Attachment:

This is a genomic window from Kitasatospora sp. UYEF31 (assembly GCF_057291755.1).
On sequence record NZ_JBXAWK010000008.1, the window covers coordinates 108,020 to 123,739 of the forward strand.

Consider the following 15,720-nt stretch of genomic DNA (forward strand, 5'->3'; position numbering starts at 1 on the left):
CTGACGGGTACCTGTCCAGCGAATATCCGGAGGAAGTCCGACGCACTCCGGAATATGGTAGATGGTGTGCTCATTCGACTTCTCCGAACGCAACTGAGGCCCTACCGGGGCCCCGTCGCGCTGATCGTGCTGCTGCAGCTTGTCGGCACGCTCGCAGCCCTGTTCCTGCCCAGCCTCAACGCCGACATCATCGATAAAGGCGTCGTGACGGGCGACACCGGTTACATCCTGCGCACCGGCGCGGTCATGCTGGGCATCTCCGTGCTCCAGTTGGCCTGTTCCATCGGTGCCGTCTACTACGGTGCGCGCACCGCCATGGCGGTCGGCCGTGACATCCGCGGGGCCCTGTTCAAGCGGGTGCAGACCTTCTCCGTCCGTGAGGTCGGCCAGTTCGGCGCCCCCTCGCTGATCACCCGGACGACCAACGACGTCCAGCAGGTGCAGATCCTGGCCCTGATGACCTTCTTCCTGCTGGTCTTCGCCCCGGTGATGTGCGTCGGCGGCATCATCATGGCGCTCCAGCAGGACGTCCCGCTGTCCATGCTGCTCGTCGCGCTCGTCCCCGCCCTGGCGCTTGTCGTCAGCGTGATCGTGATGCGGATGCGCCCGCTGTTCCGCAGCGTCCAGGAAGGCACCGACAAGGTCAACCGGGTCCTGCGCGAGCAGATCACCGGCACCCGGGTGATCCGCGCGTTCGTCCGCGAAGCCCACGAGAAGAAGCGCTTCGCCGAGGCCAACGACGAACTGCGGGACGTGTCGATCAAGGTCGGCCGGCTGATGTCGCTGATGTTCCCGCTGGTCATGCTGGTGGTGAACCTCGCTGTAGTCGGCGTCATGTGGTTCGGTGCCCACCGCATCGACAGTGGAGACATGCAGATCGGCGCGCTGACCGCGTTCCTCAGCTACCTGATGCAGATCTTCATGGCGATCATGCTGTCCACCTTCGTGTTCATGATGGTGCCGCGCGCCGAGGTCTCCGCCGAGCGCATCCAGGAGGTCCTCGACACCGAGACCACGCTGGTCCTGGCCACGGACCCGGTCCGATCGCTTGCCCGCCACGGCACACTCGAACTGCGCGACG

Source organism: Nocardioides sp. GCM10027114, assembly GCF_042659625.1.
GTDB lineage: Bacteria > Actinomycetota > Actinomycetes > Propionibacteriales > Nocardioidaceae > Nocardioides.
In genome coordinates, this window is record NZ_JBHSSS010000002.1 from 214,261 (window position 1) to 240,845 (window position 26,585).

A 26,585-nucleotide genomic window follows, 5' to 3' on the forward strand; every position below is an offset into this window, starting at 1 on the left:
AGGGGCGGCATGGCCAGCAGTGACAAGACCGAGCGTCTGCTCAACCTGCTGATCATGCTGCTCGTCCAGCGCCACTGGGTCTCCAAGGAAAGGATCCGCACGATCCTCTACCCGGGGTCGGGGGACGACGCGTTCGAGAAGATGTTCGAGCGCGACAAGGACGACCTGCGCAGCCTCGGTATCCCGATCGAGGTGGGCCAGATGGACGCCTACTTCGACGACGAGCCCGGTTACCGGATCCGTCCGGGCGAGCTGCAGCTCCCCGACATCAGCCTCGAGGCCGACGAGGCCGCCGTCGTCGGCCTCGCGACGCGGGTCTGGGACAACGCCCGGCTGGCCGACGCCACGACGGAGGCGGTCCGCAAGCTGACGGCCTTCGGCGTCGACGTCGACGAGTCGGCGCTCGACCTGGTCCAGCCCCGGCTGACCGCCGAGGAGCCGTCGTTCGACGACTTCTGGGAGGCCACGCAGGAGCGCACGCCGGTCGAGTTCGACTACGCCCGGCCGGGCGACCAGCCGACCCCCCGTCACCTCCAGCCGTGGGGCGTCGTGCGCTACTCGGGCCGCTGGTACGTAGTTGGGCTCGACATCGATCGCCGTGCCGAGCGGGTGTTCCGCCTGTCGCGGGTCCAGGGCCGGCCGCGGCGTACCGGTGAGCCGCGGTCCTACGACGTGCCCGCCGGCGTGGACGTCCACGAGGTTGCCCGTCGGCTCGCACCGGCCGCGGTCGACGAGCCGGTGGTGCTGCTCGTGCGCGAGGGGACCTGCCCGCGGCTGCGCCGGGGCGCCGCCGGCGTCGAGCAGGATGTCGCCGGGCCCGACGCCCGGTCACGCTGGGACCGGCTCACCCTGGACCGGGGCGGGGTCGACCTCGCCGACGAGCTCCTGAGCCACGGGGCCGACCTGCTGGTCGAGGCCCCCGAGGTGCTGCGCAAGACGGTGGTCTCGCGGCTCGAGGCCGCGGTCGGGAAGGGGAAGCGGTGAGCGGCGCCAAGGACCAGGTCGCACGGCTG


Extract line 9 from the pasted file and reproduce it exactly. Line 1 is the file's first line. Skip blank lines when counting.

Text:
AGGGGCGGCATGGCCAGCAGTGACAAGACCGAGCGTCTGCTCAACCTGCTGATCATGCTGCTCGTCCAGCGCCACTGGGTCTCCAAGGAAAGGATCCGCACGATCCTCTACCCGGGGTCGGGGGACGACGCGTTCGAGAAGATGTTCGAGCGCGACAAGGACGACCTGCGCAGCCTCGGTATCCCGATCGAGGTGGGCCAGATGGACGCCTACTTCGACGACGAGCCCGGTTACCGGATCCGTCCGGGCGAGCTGCAGCTCCCCGACATCAGCCTCGAGGCCGACGAGGCCGCCGTCGTCGGCCTCGCGACGCGGGTCTGGGACAACGCCCGGCTGGCCGACGCCACGACGGAGGCGGTCCGCAAGCTGACGGCCTTCGGCGTCGACGTCGACGAGTCGGCGCTCGACCTGGTCCAGCCCCGGCTGACCGCCGAGGAGCCGTCGTTCGACGACTTCTGGGAGGCCACGCAGGAGCGCACGCCGGTCGAGTTCGACTACGCCCGGCCGGGCGACCAGCCGACCCCCCGTCACCTCCAGCCGTGGGGCGTCGTGCGCTACTCGGGCCGCTGGTACGTAGTTGGGCTCGACATCGATCGCCGTGCCGAGCGGGTGTTCCGCCTGTCGCGGGTCCAGGGCCGGCCGCGGCGTACCGGTGAGCCGCGGTCCTACGACGTGCCCGCCGGCGTGGACGTCCACGAGGTTGCCCGTCGGCTCGCACCGGCCGCGGTCGACGAGCCGGTGGTGCTGCTCGTGCGCGAGGGGACCTGCCCGCGGCTGCGCCGGGGCGCCGCCGGCGTCGAGCAGGATGTCGCCGGGCCCGACGCCCGGTCACGCTGGGACCGGCTCACCCTGGACCGGGGCGGGGTCGACCTCGCCGACGAGCTCCTGAGCCACGGGGCCGACCTGCTGGTCGAGGCCCCCGAGGTGCTGCGCAAGACGGTGGTCTCGCGGCTCGAGGCCGCGGTCGGGAAGGGGAAGCGGTGAGCGGCGCCAAGGACCAGGTCGCACGGCTG